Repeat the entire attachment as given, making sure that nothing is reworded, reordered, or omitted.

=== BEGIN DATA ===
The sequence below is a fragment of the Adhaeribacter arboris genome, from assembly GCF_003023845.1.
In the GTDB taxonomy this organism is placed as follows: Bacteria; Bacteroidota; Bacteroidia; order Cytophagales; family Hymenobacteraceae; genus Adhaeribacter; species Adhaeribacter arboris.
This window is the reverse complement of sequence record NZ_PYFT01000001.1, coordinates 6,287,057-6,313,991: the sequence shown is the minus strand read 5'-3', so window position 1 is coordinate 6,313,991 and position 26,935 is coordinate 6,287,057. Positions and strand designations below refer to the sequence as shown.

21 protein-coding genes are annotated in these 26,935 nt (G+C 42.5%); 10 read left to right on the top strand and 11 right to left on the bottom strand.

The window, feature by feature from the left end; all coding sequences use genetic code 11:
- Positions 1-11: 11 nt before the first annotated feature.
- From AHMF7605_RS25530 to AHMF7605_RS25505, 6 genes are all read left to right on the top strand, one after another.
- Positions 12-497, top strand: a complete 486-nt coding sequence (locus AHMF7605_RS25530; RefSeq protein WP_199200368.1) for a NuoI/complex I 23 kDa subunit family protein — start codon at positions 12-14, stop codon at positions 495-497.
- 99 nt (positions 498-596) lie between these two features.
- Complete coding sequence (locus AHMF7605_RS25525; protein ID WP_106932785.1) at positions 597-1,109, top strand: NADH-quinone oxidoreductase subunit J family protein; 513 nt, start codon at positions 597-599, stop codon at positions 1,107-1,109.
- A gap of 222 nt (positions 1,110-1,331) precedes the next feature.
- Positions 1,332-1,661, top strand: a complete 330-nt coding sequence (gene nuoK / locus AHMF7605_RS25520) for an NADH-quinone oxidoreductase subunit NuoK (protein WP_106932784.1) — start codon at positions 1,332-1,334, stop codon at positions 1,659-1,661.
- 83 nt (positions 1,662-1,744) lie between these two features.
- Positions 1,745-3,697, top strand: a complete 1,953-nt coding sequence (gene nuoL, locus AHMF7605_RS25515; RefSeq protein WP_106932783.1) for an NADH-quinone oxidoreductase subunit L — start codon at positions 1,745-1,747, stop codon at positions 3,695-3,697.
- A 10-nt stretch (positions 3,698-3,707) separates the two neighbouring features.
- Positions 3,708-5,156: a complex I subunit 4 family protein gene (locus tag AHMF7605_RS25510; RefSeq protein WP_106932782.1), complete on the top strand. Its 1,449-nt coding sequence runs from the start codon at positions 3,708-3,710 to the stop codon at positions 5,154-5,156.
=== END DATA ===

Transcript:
The sequence below is a fragment of the Adhaeribacter arboris genome, from assembly GCF_003023845.1.
In the GTDB taxonomy this organism is placed as follows: Bacteria; Bacteroidota; Bacteroidia; order Cytophagales; family Hymenobacteraceae; genus Adhaeribacter; species Adhaeribacter arboris.
This window is the reverse complement of sequence record NZ_PYFT01000001.1, coordinates 6,287,057-6,313,991: the sequence shown is the minus strand read 5'-3', so window position 1 is coordinate 6,313,991 and position 26,935 is coordinate 6,287,057. Positions and strand designations below refer to the sequence as shown.

21 protein-coding genes are annotated in these 26,935 nt (G+C 42.5%); 10 read left to right on the top strand and 11 right to left on the bottom strand.

The window, feature by feature from the left end; all coding sequences use genetic code 11:
- Positions 1-11: 11 nt before the first annotated feature.
- From AHMF7605_RS25530 to AHMF7605_RS25505, 6 genes are all read left to right on the top strand, one after another.
- Positions 12-497, top strand: a complete 486-nt coding sequence (locus AHMF7605_RS25530; RefSeq protein WP_199200368.1) for a NuoI/complex I 23 kDa subunit family protein — start codon at positions 12-14, stop codon at positions 495-497.
- 99 nt (positions 498-596) lie between these two features.
- Complete coding sequence (locus AHMF7605_RS25525; protein ID WP_106932785.1) at positions 597-1,109, top strand: NADH-quinone oxidoreductase subunit J family protein; 513 nt, start codon at positions 597-599, stop codon at positions 1,107-1,109.
- A gap of 222 nt (positions 1,110-1,331) precedes the next feature.
- Positions 1,332-1,661, top strand: a complete 330-nt coding sequence (gene nuoK / locus AHMF7605_RS25520) for an NADH-quinone oxidoreductase subunit NuoK (protein WP_106932784.1) — start codon at positions 1,332-1,334, stop codon at positions 1,659-1,661.
- 83 nt (positions 1,662-1,744) lie between these two features.
- Positions 1,745-3,697, top strand: a complete 1,953-nt coding sequence (gene nuoL, locus AHMF7605_RS25515; RefSeq protein WP_106932783.1) for an NADH-quinone oxidoreductase subunit L — start codon at positions 1,745-1,747, stop codon at positions 3,695-3,697.
- A 10-nt stretch (positions 3,698-3,707) separates the two neighbouring features.
- Positions 3,708-5,156: a complex I subunit 4 family protein gene (locus tag AHMF7605_RS25510; RefSeq protein WP_106932782.1), complete on the top strand. Its 1,449-nt coding sequence runs from the start codon at positions 3,708-3,710 to the stop codon at positions 5,154-5,156.